Social Network pips King's Speech at London critic bash

Colin Firth holds the Best Actor Award he collected during the 31st London Film Critics Circle Awards at the BFI Colin Firth is expected to win the best actor Bafta on Sunday

The Social Network and The King's Speech have dominated this year's London Film Critics' Circle awards.

The former won four prizes, including film of the year, while the latter won three, among them a best actor award for Oscar hopeful Colin Firth.

Firth was among the celebrities at the annual awards, held for the first time at BFI Southbank.

The event comes three days before the Bafta Film awards, to be held at the Royal Opera House in London on Sunday.

Firth said that reports of cinema audiences spontaneously applauding The King's Speech were "overwhelming".

"To hear that people are actually standing up or clapping or expressing a personal response is probably as good as it gets," he told the BBC.

"Films like this depend entirely on what people say about them. They don't depend on the money because there wasn't much, they don't depend on a big studio machine or a big financial apparatus."

Asked about reports that the Queen had seen and enjoyed the film, he said: "It means a very great deal to me if that is the case."

It is the second year in a row that Firth has won the award. He won last year for his role in A Single Man.

The King's Speech, about George VI's battle with his stammer, was named British film of the year at the event, where its director Tom Hooper was also recognised.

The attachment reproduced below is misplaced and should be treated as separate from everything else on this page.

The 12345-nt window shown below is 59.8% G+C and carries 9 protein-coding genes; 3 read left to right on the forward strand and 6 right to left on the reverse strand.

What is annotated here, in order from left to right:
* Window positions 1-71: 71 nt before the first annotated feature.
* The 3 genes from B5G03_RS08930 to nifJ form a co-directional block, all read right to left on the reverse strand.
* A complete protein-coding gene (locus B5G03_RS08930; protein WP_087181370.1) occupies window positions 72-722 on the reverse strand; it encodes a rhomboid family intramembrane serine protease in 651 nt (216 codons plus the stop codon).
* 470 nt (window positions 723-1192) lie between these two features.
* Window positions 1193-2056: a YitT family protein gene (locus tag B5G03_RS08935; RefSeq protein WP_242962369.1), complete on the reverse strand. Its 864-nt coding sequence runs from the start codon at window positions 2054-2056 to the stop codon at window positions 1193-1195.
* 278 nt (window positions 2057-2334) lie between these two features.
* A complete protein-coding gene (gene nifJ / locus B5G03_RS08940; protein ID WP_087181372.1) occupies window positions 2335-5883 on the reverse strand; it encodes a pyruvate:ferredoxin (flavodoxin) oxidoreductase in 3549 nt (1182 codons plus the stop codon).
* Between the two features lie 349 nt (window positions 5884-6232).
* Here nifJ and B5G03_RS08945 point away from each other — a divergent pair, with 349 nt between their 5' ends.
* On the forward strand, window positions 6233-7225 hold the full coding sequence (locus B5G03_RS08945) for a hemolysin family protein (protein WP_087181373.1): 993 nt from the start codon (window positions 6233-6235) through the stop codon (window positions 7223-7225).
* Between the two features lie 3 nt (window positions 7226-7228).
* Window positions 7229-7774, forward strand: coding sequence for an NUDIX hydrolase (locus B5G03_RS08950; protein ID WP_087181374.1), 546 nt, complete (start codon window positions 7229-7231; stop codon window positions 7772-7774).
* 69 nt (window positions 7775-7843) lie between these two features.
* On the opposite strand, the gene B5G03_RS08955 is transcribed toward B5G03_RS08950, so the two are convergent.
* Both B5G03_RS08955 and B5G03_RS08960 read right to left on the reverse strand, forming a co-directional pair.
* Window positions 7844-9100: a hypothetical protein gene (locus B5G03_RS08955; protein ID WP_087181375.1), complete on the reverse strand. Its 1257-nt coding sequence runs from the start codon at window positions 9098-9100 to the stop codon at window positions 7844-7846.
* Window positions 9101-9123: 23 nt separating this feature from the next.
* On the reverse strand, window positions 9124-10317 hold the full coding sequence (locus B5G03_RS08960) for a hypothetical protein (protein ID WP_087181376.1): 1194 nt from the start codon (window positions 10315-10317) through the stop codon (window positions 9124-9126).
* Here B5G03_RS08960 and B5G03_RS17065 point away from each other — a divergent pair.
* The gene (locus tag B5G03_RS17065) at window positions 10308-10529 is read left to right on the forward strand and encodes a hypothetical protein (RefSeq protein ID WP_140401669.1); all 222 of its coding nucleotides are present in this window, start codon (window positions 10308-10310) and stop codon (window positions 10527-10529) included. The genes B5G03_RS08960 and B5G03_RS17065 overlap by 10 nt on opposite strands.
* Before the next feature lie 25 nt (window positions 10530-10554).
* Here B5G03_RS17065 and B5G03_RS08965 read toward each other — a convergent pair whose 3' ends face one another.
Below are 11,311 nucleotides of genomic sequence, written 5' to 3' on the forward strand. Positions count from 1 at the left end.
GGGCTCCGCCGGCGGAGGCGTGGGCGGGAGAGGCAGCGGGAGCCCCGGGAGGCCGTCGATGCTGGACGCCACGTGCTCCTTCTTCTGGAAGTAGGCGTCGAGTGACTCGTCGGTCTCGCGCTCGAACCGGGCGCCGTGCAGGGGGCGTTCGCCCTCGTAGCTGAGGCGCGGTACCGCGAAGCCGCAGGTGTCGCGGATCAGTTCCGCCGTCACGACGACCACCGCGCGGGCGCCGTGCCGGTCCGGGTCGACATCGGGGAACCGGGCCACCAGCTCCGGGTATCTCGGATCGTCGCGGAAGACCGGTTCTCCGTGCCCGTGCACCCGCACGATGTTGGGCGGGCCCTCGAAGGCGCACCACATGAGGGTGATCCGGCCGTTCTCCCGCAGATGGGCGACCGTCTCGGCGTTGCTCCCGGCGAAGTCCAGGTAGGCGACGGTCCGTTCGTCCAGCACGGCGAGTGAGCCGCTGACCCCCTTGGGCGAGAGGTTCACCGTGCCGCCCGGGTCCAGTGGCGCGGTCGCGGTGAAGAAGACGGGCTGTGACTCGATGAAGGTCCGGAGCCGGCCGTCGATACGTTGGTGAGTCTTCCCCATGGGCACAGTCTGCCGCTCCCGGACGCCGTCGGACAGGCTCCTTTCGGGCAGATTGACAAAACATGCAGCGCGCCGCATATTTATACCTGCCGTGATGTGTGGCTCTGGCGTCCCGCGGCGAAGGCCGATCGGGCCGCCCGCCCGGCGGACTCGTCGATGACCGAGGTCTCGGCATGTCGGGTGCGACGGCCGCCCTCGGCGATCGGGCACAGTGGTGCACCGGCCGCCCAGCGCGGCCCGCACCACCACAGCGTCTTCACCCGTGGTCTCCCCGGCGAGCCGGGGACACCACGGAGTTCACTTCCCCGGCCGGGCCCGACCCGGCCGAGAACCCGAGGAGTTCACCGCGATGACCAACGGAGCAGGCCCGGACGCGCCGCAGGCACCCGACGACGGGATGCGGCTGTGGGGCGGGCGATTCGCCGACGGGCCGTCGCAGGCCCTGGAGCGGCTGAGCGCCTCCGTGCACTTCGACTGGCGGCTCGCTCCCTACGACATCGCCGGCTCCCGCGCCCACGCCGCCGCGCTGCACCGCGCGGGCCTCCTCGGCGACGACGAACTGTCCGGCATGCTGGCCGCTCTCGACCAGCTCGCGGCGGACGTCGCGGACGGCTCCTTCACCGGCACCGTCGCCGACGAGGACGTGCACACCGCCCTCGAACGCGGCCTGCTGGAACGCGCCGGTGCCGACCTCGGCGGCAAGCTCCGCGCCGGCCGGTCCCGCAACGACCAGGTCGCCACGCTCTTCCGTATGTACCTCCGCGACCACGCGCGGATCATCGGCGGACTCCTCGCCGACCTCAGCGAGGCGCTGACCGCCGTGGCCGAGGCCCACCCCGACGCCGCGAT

The Social Network's other awards went to its director David Fincher, its screenwriter Aaron Sorkin and cast member Andrew Garfield, named best British actor in a supporting role.

Sorkin, who collected the awards, said: "The critics were the first ones to come out for this movie and they told people to go see it and they did go see it. Getting an award from people who see everything is really something."

Both The King's Speech and The Social Network are expected to enjoy further success at the Baftas and at the Academy Awards on 27 February.

Sam Taylor Wood (R) poses with Kristen Scott Thomas after presenting her with the Dilys Powell Award for Excellence in Film award Sam Taylor-Wood (r) presented Kristen Scott Thomas with the award for "outstanding contribution to cinema"

Mike Leigh's Another Year, which had received four nominations, came away with a single prize after Lesley Manville won British actress of the year.

Manville paid tribute to the other actresses in the film, including Ruth Sheen who she was up against at the awards. "This year there have been some great parts for older women, so it's a good move," she said.

Elsewhere, Olivia Williams was named best British actress in a supporting role for Roman Polanski's political thriller The Ghost.

Actress of the year went to Annette Bening for her role in The Kids are All Right, while Christian Bale won British actor of the year for The Fighter.

The young British performer of the year prize went to Scotland's Conor McCarren for his performance in Peter Mullan's gritty drama NEDs - short for Non-Educated Delinquents.

The award for breakthrough British film-maker went to Gareth Edwards for his feature debut Monsters, while French drama Of Gods and Men was crowned the year's foremost foreign language film.

The evening climaxed with Kristin Scott Thomas being honoured for her outstanding contribution to cinema - presented to the actress by Sam Taylor-Wood, her director on Nowhere Boy.

The actress said: "It was very special because I know she wouldn't have done that for many people and I'm really touched by what she said."

The awards are voted for by more than 120 members of the circle including critics, broadcasters and writers.

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Film Awards 2011

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